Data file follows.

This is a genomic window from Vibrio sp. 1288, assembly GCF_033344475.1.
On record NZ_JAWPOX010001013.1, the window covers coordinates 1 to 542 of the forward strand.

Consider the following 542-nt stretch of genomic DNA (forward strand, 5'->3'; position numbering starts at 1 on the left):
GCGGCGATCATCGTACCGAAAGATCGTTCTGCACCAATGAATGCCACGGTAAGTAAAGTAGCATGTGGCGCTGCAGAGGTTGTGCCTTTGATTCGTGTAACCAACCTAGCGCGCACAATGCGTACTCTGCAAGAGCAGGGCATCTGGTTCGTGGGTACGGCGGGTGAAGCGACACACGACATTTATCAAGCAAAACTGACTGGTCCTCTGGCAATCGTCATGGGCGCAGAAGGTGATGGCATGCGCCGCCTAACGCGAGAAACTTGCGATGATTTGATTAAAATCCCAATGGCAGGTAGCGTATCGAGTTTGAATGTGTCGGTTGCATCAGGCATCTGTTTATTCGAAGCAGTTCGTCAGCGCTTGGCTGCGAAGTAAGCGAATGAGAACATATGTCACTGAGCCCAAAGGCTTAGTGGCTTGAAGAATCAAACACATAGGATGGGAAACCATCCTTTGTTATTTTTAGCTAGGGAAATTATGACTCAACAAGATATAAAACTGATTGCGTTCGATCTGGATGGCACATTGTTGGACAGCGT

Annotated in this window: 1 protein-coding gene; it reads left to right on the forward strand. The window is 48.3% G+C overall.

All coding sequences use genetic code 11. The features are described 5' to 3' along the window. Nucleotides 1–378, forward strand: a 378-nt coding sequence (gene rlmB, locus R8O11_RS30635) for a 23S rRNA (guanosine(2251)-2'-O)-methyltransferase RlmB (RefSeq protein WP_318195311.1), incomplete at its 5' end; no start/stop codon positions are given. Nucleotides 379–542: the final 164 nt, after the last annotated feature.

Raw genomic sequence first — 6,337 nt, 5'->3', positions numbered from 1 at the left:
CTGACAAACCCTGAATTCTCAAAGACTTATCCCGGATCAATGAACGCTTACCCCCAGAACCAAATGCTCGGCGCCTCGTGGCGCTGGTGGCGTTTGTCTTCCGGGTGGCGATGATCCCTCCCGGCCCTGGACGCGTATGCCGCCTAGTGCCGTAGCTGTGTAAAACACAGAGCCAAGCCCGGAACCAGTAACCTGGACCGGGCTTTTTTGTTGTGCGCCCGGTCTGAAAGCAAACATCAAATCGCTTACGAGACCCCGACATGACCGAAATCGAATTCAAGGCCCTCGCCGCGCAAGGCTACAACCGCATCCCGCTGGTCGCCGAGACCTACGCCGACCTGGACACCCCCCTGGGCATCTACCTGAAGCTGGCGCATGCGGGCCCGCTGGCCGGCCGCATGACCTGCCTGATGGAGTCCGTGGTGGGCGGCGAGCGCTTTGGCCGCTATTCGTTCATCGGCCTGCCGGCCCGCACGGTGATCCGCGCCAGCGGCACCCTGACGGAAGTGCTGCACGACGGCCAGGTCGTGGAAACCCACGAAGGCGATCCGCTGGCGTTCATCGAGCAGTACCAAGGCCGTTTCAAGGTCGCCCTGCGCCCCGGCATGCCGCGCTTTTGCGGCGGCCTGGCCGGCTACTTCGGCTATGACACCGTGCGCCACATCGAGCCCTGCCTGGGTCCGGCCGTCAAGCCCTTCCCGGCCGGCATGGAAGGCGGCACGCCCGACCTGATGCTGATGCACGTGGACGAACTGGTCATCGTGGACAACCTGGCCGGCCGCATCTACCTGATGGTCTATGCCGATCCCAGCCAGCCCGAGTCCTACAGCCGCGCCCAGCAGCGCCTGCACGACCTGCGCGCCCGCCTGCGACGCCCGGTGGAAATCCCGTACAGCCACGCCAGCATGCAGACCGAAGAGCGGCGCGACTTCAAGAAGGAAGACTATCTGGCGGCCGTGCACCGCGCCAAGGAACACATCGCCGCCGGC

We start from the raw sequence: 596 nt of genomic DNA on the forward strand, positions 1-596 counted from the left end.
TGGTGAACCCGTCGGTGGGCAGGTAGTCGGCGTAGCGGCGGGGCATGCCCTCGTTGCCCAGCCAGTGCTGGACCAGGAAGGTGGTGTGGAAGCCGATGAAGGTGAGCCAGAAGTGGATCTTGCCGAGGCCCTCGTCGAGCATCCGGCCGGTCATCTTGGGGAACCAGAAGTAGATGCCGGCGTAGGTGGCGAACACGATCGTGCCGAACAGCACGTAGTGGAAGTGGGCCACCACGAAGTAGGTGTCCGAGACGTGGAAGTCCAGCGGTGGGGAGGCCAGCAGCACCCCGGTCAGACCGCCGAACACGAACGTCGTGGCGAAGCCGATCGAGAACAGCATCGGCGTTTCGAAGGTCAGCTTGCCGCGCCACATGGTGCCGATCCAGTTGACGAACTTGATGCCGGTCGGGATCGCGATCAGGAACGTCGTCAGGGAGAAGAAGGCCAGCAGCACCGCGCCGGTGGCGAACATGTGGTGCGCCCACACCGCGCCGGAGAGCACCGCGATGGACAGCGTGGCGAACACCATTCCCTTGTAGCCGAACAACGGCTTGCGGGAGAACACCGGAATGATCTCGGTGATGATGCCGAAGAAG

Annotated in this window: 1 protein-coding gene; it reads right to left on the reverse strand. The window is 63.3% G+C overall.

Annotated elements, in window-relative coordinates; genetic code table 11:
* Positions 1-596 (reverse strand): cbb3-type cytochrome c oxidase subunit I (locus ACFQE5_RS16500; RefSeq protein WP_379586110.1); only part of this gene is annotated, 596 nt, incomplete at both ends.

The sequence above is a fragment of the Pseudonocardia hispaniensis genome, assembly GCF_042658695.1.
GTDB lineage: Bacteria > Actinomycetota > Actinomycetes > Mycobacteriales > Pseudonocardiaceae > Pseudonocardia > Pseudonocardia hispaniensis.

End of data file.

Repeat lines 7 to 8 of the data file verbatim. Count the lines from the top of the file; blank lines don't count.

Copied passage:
Raw genomic sequence first — 6,337 nt, 5'->3', positions numbered from 1 at the left:
CTGACAAACCCTGAATTCTCAAAGACTTATCCCGGATCAATGAACGCTTACCCCCAGAACCAAATGCTCGGCGCCTCGTGGCGCTGGTGGCGTTTGTCTTCCGGGTGGCGATGATCCCTCCCGGCCCTGGACGCGTATGCCGCCTAGTGCCGTAGCTGTGTAAAACACAGAGCCAAGCCCGGAACCAGTAACCTGGACCGGGCTTTTTTGTTGTGCGCCCGGTCTGAAAGCAAACATCAAATCGCTTACGAGACCCCGACATGACCGAAATCGAATTCAAGGCCCTCGCCGCGCAAGGCTACAACCGCATCCCGCTGGTCGCCGAGACCTACGCCGACCTGGACACCCCCCTGGGCATCTACCTGAAGCTGGCGCATGCGGGCCCGCTGGCCGGCCGCATGACCTGCCTGATGGAGTCCGTGGTGGGCGGCGAGCGCTTTGGCCGCTATTCGTTCATCGGCCTGCCGGCCCGCACGGTGATCCGCGCCAGCGGCACCCTGACGGAAGTGCTGCACGACGGCCAGGTCGTGGAAACCCACGAAGGCGATCCGCTGGCGTTCATCGAGCAGTACCAAGGCCGTTTCAAGGTCGCCCTGCGCCCCGGCATGCCGCGCTTTTGCGGCGGCCTGGCCGGCTACTTCGGCTATGACACCGTGCGCCACATCGAGCCCTGCCTGGGTCCGGCCGTCAAGCCCTTCCCGGCCGGCATGGAAGGCGGCACGCCCGACCTGATGCTGATGCACGTGGACGAACTGGTCATCGTGGACAACCTGGCCGGCCGCATCTACCTGATGGTCTATGCCGATCCCAGCCAGCCCGAGTCCTACAGCCGCGCCCAGCAGCGCCTGCACGACCTGCGCGCCCGCCTGCGACGCCCGGTGGAAATCCCGTACAGCCACGCCAGCATGCAGACCGAAGAGCGGCGCGACTTCAAGAAGGAAGACTATCTGGCGGCCGTGCACCGCGCCAAGGAACACATCGCCGCCGGC